IT’S RISKY BUSINESS – Being a lawyer?
Diary of a Diploma Student week 16

What a great week at the Diploma in Legal Practice at the University of Glasgow.It is finally starting to get lighter at nights and for once, in what seems like such a long time; it was bright at 4pm. Now that makes me smile.

As another week draws to a close I find myself on cloud nine as I have just had some exam results back for 3 of my 4 (first semester subjects) and I am delighted to have passed them all.Woo hoo.

An overview of how week 16 of the Diploma has gone.
First class of my week is Advanced Civil Litigation and Mark Ralston of Wright & Crawford delivered a brilliant lecture on Legal Debates in the Civil courts.

He reminded us that there is no part of the conduct of a case which demands more careful attention than preparation for a debate. Mark took us on a journey throughout the preparations for a debate and discussed what happens at a debate.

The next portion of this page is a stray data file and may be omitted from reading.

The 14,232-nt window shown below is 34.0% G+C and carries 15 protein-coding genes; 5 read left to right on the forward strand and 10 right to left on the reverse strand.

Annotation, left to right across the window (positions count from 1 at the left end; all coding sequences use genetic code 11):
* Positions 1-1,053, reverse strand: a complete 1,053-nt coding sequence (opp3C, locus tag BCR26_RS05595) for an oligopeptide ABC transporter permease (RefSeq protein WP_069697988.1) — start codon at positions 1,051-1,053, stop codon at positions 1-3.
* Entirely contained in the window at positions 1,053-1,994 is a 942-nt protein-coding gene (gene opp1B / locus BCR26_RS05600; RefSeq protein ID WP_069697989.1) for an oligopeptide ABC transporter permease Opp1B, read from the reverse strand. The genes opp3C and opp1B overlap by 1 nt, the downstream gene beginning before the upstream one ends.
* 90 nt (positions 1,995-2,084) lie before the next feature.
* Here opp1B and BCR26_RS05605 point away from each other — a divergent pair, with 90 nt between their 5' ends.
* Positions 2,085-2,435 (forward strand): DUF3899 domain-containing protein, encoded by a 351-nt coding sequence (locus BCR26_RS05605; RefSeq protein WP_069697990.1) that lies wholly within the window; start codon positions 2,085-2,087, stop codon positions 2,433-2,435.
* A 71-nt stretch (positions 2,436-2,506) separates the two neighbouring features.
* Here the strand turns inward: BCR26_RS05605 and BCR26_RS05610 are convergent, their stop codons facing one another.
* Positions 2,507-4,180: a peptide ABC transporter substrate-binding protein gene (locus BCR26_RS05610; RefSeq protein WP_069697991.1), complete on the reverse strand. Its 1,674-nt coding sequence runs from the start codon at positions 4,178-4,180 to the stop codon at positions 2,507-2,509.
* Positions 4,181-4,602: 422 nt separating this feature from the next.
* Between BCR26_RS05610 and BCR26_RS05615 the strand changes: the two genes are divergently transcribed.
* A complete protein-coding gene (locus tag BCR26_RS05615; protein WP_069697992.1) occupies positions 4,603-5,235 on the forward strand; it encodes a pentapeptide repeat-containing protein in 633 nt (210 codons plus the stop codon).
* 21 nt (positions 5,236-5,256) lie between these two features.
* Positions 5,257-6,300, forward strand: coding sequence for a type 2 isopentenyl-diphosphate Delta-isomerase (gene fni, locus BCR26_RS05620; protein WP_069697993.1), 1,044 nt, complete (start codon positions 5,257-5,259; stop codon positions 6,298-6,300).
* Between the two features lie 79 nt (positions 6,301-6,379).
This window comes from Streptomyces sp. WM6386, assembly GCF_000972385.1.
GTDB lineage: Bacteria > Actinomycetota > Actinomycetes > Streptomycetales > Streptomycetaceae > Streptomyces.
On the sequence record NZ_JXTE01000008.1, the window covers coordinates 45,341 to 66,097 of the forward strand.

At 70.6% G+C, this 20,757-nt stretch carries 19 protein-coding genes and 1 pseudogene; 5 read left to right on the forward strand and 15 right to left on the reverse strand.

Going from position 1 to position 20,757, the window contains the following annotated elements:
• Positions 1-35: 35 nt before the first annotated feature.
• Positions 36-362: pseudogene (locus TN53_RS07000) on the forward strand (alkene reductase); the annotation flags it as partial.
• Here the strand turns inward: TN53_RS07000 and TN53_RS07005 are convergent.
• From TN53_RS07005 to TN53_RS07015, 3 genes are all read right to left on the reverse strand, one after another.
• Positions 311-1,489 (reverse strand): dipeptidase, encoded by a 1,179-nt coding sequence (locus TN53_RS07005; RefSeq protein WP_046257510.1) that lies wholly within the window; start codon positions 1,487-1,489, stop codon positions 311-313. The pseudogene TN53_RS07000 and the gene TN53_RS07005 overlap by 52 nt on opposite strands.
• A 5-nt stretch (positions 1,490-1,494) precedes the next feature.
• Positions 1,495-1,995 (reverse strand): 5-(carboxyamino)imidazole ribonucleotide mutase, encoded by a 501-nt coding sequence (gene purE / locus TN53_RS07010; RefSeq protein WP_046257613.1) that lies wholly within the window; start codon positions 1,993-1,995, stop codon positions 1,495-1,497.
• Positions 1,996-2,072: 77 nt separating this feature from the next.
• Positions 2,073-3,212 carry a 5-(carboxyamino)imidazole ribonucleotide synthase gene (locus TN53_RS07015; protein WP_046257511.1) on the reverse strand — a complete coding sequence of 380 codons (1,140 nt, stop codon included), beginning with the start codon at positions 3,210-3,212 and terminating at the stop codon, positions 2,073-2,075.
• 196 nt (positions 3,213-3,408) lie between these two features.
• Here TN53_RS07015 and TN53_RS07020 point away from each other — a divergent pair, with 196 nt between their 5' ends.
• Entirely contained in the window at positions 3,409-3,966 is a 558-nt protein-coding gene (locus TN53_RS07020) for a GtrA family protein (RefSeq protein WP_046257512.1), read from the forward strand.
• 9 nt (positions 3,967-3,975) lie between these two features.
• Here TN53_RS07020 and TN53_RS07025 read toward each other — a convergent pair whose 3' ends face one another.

We then watched a video of a debate which would help us all in the preparation for our pleas in the tutorials this week and next.
Attention was paid to incorporating documents into pleadings brevistatas causa , Notes of argument and how to make use of good reference to authorities. Mark articulated the fun that a ‘legal geek’ might have negotiation and applying the complexities of legal argument within a debate. His tips to us ‘newbie litigators’ is to keep a folder of case-law and to keep up to date with legal changes that will help us in our cases. He explained how a ‘lacuna’ in a case can be amended and gave us some top tips of cases we should be aware of. Mark was a skilled and lovely speaker and enthralled us with tales of court.

After the aperitif that was the lecture us ‘newbie’ lawyers faced the tutorials with an opportunity to present a preliminary plea on relevancy and specification. It was a lot of fun and Tutors Julie McKinlay and Michael Heaney gave us tips and pointers towards perfecting our skills which we will need for the oral presentation next week together with the skills required in drafting a Note of arguments which will form 40% of our course mark.